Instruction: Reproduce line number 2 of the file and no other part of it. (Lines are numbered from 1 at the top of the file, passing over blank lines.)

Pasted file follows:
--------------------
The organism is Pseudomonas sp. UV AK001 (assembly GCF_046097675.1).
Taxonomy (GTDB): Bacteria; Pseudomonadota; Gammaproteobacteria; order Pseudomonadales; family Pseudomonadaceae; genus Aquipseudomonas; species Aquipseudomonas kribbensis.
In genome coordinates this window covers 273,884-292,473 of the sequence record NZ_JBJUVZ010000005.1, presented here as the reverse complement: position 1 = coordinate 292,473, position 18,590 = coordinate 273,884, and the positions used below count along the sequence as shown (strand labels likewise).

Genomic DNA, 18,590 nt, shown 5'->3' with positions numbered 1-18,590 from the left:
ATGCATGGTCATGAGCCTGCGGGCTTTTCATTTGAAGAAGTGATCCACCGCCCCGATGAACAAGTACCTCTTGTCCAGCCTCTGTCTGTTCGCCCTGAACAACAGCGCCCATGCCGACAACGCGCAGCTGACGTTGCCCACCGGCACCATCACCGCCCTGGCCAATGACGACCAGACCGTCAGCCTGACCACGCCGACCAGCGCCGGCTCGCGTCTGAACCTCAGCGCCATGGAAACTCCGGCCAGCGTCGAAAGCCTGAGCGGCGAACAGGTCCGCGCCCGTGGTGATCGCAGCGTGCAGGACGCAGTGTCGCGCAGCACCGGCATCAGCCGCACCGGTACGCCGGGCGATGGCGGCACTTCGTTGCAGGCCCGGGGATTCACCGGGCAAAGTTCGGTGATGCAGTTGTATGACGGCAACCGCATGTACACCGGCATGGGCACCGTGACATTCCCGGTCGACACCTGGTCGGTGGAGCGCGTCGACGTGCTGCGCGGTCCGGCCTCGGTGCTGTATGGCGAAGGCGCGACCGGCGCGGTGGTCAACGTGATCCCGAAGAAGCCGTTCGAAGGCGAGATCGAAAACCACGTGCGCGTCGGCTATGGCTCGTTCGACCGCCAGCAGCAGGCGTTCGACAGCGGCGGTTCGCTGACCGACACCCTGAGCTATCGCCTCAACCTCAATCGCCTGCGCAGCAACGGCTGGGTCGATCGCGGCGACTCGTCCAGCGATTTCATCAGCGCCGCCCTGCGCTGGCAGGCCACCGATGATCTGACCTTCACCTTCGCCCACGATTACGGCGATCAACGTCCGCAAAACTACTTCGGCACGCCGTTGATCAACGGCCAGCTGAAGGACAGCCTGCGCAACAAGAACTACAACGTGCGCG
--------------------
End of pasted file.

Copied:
Taxonomy (GTDB): Bacteria; Pseudomonadota; Gammaproteobacteria; order Pseudomonadales; family Pseudomonadaceae; genus Aquipseudomonas; species Aquipseudomonas kribbensis.